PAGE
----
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North Korean crimes against humanity should be referred to ICC, according to UN report

18.02.2014

In their 372-page report, published on Monday, the UN investigators said that North Korean security chiefs and possibly even Leader Kim Jong-un himself should face international justice for ordering systematic torture, starvation and killings.

The investigators were advising the United Nations to refer North Korea to the International Criminal Court and compare the crimes against humanity in North Korea to Nazi-era atrocities.

North Korea, however, rejected the accusations and claimed that they were based on material faked by hostile forces, which are supported by the United States, the European Union and Japan.

According to Michael Kirby, chairman of the U.N. Commission of Inquiry, "These are not the occasional wrongs that can be done by officials everywhere in the world, they are wrongs against humanity, they are wrongs that shock the consciousness of humanity".

Referral to the International Criminal Court, however, seems unlikely since China’s veto of such move in the U.N. Security Council is probable, as diplomats told Reuters. China is North Korea’s main ally. The investigators therefore also told China that it might be "aiding and abetting crimes against humanity" by sending migrants and defectors back to North Korea to face torture or execution, a charge that Chinese officials dismissed.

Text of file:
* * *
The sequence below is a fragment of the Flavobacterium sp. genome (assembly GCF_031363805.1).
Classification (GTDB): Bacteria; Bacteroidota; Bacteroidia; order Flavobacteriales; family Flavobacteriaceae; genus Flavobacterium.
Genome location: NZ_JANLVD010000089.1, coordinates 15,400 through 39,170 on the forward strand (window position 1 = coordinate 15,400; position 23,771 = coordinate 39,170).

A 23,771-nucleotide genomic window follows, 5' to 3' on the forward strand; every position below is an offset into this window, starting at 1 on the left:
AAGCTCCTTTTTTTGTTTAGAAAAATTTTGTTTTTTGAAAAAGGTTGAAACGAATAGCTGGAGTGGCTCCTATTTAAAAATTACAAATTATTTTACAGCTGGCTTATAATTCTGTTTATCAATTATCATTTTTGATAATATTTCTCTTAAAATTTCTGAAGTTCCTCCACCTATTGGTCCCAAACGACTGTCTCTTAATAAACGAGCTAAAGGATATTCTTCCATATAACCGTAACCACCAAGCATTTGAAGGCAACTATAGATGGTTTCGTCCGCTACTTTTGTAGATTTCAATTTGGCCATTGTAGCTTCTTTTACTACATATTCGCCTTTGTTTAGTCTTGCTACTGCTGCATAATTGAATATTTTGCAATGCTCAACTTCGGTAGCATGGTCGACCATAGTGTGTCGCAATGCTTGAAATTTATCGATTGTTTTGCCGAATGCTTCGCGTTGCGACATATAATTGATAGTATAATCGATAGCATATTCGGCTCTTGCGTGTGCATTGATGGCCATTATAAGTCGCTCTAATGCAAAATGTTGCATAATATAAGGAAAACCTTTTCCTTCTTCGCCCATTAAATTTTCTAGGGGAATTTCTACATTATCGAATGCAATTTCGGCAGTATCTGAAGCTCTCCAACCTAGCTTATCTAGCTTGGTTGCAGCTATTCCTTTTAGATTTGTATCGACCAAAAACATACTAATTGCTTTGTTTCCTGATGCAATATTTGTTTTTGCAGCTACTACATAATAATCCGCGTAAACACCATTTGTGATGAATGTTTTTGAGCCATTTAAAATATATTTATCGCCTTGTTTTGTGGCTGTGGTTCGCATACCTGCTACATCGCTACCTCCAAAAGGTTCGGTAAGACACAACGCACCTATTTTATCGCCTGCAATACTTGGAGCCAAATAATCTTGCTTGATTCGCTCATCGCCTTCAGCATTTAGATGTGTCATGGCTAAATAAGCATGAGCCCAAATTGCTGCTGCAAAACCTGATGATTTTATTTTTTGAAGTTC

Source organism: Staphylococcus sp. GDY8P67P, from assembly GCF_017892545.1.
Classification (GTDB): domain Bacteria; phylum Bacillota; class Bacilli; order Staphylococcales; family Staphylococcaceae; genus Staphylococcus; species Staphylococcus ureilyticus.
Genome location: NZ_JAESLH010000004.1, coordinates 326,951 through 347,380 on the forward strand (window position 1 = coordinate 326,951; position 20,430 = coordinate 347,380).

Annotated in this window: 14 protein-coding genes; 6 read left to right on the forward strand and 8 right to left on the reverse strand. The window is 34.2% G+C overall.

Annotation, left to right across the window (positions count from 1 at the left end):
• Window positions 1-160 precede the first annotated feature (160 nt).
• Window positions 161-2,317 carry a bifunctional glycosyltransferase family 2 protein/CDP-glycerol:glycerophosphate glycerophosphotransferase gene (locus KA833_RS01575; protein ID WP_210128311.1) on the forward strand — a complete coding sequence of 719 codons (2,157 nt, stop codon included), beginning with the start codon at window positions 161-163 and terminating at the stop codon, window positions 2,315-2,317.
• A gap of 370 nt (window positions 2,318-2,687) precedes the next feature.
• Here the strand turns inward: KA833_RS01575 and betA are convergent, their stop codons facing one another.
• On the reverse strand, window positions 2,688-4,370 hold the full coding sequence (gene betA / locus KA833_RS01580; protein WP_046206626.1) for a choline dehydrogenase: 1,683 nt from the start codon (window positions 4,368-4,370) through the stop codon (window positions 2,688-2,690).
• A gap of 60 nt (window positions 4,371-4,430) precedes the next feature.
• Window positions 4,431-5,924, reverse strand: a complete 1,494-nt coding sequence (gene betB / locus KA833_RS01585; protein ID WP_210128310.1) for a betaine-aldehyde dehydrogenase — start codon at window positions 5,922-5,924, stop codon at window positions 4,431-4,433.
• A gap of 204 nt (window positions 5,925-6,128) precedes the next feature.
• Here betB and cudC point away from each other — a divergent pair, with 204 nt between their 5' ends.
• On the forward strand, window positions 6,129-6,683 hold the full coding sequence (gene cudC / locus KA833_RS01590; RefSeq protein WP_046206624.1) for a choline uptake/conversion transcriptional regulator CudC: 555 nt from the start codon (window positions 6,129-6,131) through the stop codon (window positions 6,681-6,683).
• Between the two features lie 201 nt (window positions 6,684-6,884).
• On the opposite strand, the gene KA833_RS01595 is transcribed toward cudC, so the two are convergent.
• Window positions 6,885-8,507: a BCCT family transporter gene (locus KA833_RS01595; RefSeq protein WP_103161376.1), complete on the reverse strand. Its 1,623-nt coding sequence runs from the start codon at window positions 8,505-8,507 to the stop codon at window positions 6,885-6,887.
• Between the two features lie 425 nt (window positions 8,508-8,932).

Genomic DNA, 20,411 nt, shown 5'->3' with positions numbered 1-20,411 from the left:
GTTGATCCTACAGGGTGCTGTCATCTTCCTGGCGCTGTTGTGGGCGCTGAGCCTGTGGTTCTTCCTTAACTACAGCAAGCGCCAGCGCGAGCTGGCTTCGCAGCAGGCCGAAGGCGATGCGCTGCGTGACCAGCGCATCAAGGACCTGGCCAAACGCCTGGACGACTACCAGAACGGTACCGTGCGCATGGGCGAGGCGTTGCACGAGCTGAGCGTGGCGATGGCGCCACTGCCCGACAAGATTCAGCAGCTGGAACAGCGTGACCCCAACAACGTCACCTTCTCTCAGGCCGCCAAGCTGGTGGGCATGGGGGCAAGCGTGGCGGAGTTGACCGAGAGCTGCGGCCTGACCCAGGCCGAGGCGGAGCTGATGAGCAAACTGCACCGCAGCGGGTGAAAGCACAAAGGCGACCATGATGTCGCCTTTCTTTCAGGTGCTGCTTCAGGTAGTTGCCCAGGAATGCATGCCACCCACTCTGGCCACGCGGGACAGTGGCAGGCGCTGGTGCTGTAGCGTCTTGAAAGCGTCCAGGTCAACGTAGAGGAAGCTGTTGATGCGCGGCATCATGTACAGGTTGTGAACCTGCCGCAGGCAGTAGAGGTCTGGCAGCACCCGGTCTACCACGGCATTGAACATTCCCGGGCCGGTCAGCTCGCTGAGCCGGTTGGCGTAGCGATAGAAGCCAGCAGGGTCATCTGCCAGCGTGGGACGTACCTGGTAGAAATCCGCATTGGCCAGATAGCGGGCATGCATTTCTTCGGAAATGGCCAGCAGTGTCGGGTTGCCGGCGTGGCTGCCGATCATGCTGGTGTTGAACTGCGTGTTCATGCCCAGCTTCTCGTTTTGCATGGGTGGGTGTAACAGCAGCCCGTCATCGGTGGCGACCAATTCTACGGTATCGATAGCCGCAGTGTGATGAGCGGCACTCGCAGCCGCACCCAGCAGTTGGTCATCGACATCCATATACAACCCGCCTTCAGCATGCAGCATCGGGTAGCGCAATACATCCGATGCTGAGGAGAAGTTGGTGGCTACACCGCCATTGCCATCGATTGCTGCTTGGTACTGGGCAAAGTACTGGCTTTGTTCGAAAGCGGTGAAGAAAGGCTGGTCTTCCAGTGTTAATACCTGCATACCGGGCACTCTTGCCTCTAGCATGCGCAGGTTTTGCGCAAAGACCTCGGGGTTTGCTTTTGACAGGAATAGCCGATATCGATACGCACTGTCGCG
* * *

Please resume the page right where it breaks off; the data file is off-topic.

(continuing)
Kirby also compared the crimes in North Korea to crimes committed by Nazi-Germany in World War II. He said “Some of them are strikingly similar”.

“Testimony [by defectors] was given ... in relation to the political prison camps of large numbers of people who were malnourished, who were effectively starved to death and then had to be disposed of in pots, burned and then buried ... It was the duty of other prisoners in the camps to dispose of them.”

Further, the report says that “If [detainees] are not executed immediately, persons held accountable for major political wrongs are forcibly disappeared to political prison camps that officially do not exist. Most victims are incarcerated for life... The limited information that seeps out from the secret camps also creates a spectre of fear among the general population ... creating a powerful deterrent against any future challenges to the political system.”

In the four known prisons, North Korea holds an estimated number of 130,000 people according to human rights organisations.

Shortly before their release, the North Korean diplomatic mission in Geneva dismissed the report’s results. According to the government “[They] will continue to strongly respond, to the end, to any attempt of regime-change and pressure under the pretext of ‘human rights protection’”.



France 24 www.france24.com, Reuters via YahooNews UK